Versions | v1.0 (td-agent3)

Post Installation Guide

The goal of this article is to provide a concise post-installation guide to new Fluentd users. It is assumed that you’ve installed Fluentd through td-agent package.

Table of Contents

System Administration

Configuration File

A clean installation leaves you a td-agent instance running on a sample configuration file. You can edit the configuration file located at:

/etc/td-agent/td-agent.conf

After editing this file, you need to restart td-agent using systemctl:

$ sudo systemctl restart td-agent

Logging

By default, td-agent writes its operation logs to the following file:

/var/log/td-agent/td-agent.log

If you want to make td-agent more verbose, read the article “Trouble Shooting”.

Connect to Other Services

How It Works

In Fluentd, the most important part of data input/output is managed by plugins. Each plugin knows how to interface with a external endpoint and is responsible for managing a pipeline to convey data streams.

Plugins are named with a certain convention. For example, if it receives data and interfacing with Aapche Kafka, it’s called in_kafka. In the same way, if it publishes data and connects to MongoDB, it’s called out_mongo.

The following snippet is an example configuration, which uses in_forward plugin as an input source and out_file plugin as an output endpoint.

<source>
  @type forward
  port 9999
</source>
<match app.**>
  @type file
  path /var/log/app/data.log
  compress gzip
</match>

Plugin Management

Fluentd manages plugins as Ruby gems, but stores these gems in a separate directory from where normal Ruby gems reside.

This is why you need to use a special program td-agent-gem to manage Fluentd plugins. For example, the following command allows you to install the plugin to connect S3 (which contains both in_s3 and out_s3)

 $ sudo /usr/sbin/td-agent-gem install fluent-plugin-s3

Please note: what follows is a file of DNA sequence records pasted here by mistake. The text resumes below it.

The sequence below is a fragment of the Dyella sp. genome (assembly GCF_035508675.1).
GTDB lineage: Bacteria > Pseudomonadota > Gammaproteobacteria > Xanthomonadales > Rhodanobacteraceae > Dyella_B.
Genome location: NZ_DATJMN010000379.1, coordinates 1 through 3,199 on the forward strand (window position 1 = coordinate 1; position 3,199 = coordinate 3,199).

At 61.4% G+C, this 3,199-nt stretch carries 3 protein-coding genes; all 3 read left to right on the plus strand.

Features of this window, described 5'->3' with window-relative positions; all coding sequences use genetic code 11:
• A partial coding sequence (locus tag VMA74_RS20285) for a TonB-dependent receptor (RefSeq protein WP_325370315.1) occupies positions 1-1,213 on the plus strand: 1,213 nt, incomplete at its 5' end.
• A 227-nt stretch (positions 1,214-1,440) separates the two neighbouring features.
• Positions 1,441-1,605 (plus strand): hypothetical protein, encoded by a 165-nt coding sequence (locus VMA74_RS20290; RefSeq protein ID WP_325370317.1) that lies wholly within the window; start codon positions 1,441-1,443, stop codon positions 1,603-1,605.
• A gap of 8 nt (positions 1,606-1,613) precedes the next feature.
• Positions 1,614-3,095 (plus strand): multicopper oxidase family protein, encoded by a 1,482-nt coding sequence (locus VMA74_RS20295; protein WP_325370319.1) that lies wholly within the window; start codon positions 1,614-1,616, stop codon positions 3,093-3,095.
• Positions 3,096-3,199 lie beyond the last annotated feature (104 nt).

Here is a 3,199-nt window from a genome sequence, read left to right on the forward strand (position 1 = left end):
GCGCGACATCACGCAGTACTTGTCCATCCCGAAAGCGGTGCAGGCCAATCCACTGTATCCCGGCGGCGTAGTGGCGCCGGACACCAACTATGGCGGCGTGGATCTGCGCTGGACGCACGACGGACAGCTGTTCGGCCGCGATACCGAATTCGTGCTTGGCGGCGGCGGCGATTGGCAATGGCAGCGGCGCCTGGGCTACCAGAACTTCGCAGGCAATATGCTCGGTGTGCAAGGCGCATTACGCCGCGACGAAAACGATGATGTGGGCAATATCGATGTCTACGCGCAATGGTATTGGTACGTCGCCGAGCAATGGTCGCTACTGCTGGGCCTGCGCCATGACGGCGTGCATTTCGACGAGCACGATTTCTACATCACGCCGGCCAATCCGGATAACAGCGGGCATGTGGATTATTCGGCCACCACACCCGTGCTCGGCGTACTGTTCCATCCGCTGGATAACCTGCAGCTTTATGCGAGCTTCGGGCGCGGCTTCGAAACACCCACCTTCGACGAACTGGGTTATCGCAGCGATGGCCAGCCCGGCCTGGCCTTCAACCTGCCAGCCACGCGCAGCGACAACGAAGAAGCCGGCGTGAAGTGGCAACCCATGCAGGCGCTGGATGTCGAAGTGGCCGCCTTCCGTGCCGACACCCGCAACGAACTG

Available Plugins

See List Of All Plugins to explore available third-party plugins.

Note that a number of plugins are already included in the standard distribution of td-agent, so you may not need to install them manually.

Configuration Syntax

Data Source

A configuration file consists of a number of setting blocks (like <source>). Each block contains a set of options for a specific data endpoint.

For example, if you want to create an endpoint to receive data from syslog, you need to add a <source> block and set up its settings as follows.

<source>
  @type syslog
  port 5140
  tag system
</source>

The option @type determines which plugin to use. You do not need prepend type prefix in this option (so @type syslog, not @type in_syslog).

Output Endpoint

To add an output endpoint for data stream, you need to define a <match> block. Syntactically, <match> is slightly different from <source> in the sense that it requires a filter expression as an argument.

For example, If you want to output events tagged with debug.log, you need to write as below:

<match debug.log>
  @type syslog
  port 5140
  tag system
</source>

You can use a wildcard character * in the filter expression. For example, debug.* matches debug.log and debug.foo etc.

If you want to catch all descendent tags, use double asterisks **. For example, debug.** matches not only debug.log, but also debug.log.bar or debug.log.level.critical etc.

Further Reading

Read Configuration File Syntax for the full configuration syntax.

Last updated: 2018-10-19 09:15:19 +0000

Versions | v1.0 (td-agent3)

If this article is incorrect or outdated, or omits critical information, please let us know. Fluentd is a open source project under Cloud Native Computing Foundation (CNCF). All components are available under the Apache 2 License.